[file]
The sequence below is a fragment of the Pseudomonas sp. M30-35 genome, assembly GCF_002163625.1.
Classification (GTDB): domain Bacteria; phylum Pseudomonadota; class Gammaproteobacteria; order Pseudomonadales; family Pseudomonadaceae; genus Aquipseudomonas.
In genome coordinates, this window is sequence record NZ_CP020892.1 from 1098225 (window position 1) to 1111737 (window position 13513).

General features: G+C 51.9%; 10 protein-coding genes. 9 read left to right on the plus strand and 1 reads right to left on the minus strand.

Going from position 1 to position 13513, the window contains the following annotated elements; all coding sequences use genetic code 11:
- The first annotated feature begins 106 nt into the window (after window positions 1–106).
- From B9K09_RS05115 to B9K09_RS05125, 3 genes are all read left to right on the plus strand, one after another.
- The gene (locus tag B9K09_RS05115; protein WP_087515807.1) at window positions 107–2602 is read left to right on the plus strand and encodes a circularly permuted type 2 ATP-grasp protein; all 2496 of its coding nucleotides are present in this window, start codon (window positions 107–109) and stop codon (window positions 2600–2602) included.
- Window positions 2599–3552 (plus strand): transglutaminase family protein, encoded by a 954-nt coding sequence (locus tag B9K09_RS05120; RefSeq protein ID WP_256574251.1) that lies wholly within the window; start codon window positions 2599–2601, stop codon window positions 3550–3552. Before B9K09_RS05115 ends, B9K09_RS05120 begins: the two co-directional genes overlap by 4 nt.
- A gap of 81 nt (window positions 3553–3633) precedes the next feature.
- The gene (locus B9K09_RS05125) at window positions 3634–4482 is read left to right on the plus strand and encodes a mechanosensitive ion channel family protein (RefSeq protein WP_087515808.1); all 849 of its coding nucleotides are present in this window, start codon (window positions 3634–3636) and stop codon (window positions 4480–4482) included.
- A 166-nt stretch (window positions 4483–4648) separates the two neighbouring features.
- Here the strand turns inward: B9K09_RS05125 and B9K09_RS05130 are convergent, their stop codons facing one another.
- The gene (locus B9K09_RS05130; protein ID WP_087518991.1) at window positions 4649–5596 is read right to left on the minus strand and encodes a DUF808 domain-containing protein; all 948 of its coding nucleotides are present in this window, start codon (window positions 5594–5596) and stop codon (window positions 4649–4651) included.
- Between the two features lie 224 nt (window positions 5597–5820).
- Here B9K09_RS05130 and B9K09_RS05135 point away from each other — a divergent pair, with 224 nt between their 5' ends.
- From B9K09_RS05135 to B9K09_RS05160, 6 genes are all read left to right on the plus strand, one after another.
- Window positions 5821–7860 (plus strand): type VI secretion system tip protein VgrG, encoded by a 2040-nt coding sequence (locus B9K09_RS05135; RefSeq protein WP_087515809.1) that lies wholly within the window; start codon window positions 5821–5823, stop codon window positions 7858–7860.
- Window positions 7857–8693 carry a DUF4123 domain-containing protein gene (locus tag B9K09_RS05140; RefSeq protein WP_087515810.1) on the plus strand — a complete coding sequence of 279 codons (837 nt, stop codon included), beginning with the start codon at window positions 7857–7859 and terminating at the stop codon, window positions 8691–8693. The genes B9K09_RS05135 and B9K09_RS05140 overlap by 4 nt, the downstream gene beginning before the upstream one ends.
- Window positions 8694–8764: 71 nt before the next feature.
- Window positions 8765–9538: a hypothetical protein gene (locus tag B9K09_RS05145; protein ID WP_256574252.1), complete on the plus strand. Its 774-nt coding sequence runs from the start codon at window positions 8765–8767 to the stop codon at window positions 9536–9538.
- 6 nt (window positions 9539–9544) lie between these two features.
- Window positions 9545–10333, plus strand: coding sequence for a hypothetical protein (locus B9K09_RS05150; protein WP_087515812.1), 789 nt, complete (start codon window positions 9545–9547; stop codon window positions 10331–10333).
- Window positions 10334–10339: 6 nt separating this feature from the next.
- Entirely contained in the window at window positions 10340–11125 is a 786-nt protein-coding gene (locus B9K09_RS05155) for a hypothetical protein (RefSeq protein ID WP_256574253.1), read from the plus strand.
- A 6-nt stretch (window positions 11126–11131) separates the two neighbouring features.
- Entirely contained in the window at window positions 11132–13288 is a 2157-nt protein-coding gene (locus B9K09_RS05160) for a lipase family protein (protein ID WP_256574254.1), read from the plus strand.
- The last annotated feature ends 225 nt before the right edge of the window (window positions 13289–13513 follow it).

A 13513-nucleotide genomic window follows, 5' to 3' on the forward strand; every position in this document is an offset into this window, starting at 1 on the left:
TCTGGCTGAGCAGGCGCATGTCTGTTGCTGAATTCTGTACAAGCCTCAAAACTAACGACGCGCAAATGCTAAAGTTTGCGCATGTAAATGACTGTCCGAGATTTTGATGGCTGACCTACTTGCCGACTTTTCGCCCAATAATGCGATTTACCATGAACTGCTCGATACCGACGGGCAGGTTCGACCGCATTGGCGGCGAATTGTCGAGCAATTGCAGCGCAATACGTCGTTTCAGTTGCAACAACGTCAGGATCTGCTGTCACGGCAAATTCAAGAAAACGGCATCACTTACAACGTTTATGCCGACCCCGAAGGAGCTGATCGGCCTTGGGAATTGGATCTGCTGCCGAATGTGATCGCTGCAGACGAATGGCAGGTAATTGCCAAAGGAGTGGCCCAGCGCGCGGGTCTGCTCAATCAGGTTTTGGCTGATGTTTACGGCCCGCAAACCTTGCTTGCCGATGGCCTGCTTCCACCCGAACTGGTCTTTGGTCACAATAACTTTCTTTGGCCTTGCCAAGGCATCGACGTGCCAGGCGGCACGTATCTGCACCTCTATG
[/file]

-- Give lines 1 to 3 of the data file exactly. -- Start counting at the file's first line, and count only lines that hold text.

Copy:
The sequence below is a fragment of the Pseudomonas sp. M30-35 genome, assembly GCF_002163625.1.
Classification (GTDB): domain Bacteria; phylum Pseudomonadota; class Gammaproteobacteria; order Pseudomonadales; family Pseudomonadaceae; genus Aquipseudomonas.
In genome coordinates, this window is sequence record NZ_CP020892.1 from 1098225 (window position 1) to 1111737 (window position 13513).